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How to avoid payroll diversion scams

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10.04.21
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As a business owner, you’re no stranger to hearing about the threat of cybercrimes and cyberattacks. You’ve likely heard about phishing, social engineering and ransomware. But the costliest cyberattacks? Business email compromise (BEC) and payroll diversion scams. Payroll diversion scams are part of larger email attacks that on average costs businesses nearly $75,000 per attack. These targeted attacks are harder to spot than normal scams and rely heavily on social engineering.

What are payroll diversion scams?

Payroll diversion is a type of payroll fraud where cybercriminals trick employees or payroll managers into changing direct deposit information. Instead of the paycheck going to the employee’s bank account, it goes to an account controlled by cybercriminals. The root cause? What’s known as Business Email Compromise (BEC). Here’s how it works.
Research: It all starts with a hacker researching the company to find and target an employee with access to a payroll system as well as an employee to impersonate. They’ll also research the payroll system used by the company, find information about when employees get paid and how to authenticate in the system.

Infiltrate: Once the hacker has the necessary information, they will work to gain access to the employee’s email account through credential phishing or registering fake domains to send emails from a look-alike account. It’s relatively easy for hackers to gain access to small business email domains especially if they’re not protected by authentication.

Impersonation: These fake emails are sent to human resources or to the company’s payroll processor asking them to make updates to the payroll system so that funds are dispersed into accounts that hackers have control over. These emails are not usual spam or junk mail. They typically contain no links and appear as if the employee just needs help with their payroll or direct deposit. This makes them hard to spot. The trickiest thing about payroll diversion scam emails is that they almost always have a sense of urgency and rely on social engineering. The emails will include language about “needing the update to be paid in time for pay day” or “If I don’t get paid, I won’t be able to pay my bills.” The payroll manager wants to help the employee as quickly as possible.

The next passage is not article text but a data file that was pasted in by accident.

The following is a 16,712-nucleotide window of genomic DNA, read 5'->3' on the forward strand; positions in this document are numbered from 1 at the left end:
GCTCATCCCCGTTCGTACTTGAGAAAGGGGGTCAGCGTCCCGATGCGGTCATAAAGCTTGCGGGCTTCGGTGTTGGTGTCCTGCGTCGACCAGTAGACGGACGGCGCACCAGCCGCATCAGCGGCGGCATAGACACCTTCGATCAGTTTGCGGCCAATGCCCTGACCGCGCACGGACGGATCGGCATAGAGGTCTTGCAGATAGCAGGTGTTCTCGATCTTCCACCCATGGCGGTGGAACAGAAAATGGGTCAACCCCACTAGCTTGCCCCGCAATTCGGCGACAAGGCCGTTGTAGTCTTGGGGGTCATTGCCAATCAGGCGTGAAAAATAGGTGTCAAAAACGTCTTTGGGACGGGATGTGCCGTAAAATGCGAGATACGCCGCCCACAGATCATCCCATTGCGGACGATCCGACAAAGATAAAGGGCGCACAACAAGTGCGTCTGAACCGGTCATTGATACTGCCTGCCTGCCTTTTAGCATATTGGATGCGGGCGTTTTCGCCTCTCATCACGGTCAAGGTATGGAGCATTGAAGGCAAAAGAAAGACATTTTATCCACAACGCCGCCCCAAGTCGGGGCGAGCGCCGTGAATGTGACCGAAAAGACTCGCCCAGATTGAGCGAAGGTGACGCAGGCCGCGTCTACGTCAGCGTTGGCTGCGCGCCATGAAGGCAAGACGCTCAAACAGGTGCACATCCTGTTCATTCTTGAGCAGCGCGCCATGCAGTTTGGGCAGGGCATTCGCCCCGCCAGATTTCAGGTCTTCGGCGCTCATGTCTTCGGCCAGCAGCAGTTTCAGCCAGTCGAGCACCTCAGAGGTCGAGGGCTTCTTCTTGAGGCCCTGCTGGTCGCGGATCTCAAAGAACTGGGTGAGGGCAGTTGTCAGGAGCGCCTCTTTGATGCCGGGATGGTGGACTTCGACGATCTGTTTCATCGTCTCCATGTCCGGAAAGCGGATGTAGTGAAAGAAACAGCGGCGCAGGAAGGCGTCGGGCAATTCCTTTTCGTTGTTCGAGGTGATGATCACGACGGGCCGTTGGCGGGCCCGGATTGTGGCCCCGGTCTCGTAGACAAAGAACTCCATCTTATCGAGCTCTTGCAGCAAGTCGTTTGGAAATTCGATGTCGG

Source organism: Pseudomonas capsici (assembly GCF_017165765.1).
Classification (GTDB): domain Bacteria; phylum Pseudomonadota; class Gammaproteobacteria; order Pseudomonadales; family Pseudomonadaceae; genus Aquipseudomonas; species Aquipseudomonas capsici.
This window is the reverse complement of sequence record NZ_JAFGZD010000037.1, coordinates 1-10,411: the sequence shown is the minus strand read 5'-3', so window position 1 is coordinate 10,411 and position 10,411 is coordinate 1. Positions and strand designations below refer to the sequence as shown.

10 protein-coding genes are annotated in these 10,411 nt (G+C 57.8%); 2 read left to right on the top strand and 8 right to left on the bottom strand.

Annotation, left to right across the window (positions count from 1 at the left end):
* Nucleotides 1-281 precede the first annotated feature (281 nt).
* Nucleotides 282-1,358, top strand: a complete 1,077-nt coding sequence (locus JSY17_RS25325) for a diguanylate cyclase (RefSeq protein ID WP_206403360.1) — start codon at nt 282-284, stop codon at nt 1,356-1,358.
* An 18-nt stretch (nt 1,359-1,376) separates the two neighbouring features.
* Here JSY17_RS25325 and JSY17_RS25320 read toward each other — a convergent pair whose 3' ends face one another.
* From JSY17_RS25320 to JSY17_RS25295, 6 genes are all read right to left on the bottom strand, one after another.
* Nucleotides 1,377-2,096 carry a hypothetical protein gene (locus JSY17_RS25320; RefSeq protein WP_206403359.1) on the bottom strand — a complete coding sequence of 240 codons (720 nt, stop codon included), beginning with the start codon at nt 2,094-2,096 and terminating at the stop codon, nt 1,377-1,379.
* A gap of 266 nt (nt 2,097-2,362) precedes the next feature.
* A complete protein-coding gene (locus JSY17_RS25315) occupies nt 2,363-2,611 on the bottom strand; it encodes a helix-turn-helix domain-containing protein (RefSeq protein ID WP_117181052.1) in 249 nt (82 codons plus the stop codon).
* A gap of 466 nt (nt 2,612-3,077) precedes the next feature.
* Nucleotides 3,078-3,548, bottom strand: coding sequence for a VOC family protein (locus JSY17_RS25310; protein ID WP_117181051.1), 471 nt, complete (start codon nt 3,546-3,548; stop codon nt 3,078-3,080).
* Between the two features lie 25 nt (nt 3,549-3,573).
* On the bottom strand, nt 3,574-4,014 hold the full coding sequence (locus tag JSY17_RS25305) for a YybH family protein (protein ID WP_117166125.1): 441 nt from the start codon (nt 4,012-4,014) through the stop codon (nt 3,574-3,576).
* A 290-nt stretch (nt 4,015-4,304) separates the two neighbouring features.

Disbursement: Once the change has been made and payday arrives, the money is sent to the hacker-controlled account and then quickly transferred to prepaid or gift cards. This makes the money hard to track.

How to protect your company

While payroll diversion scams are common and expensive, they are highly targeted, take time to execute and require a lot of research. This means that they can be prevented if you know the necessary steps to take.

Educate your employees

  • Cybercriminals target employees with access to payroll information. Provide proper training so employees are aware of the risks and red flags. You should also implement a verification process to ensure the employee requested the change.
  • Ensure that your company’s payroll policies and procedures are secure and not available publicly to cybercriminals. Remember, without knowledge, hackers are unable to execute these scams.
  • Educate employees about not sharing personal information such as PINS, social security numbers, login credentials and bank account information through email or over the phone.

Use technology to your advantage

  • Implement multi factor authentication (MFA) for email accounts making it more difficult for hackers to gain access.
  • Incorporate secure email gateway (SEG) software so that emails are scanned for suspicious attachments and links.

The FBI also recommends

  • Apply heightened scrutiny to bank information initiated by employees seeking to update or change direct deposit credentials.
  • Monitor employee logins that occur outside normal business hours.
  • Restrict access to the Internet on systems handling sensitive information or implement two-factor authentication for access to sensitive systems and information.
  • Only allow required processes to run on systems handling sensitive information.

Instituting these policies and procedures can help prevent attacks. If your company is hit with a payroll diversion scam you should reach out to your bank and request that they recall the funds. You should also report the fraud to the FBI and local enforcement. For more information, visit the FBI’s Internet Crime Complaint Center (IC3).

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About Kristin Hines

Kristin is an experienced loss prevention manager with a rich history of working in the banking industry. With over 10 years of experience, Kristin is highly skilled in fraud investigations, risk management and bank fraud. She holds a degree in management and leadership from Concordia University in Saint Paul. Kristin is a certified AML and fraud professional (CAFP). She also believes in giving back to her community and served as a treasurer for the Twin Cities Organized Retail Crime Association from 2016 to 2018.)

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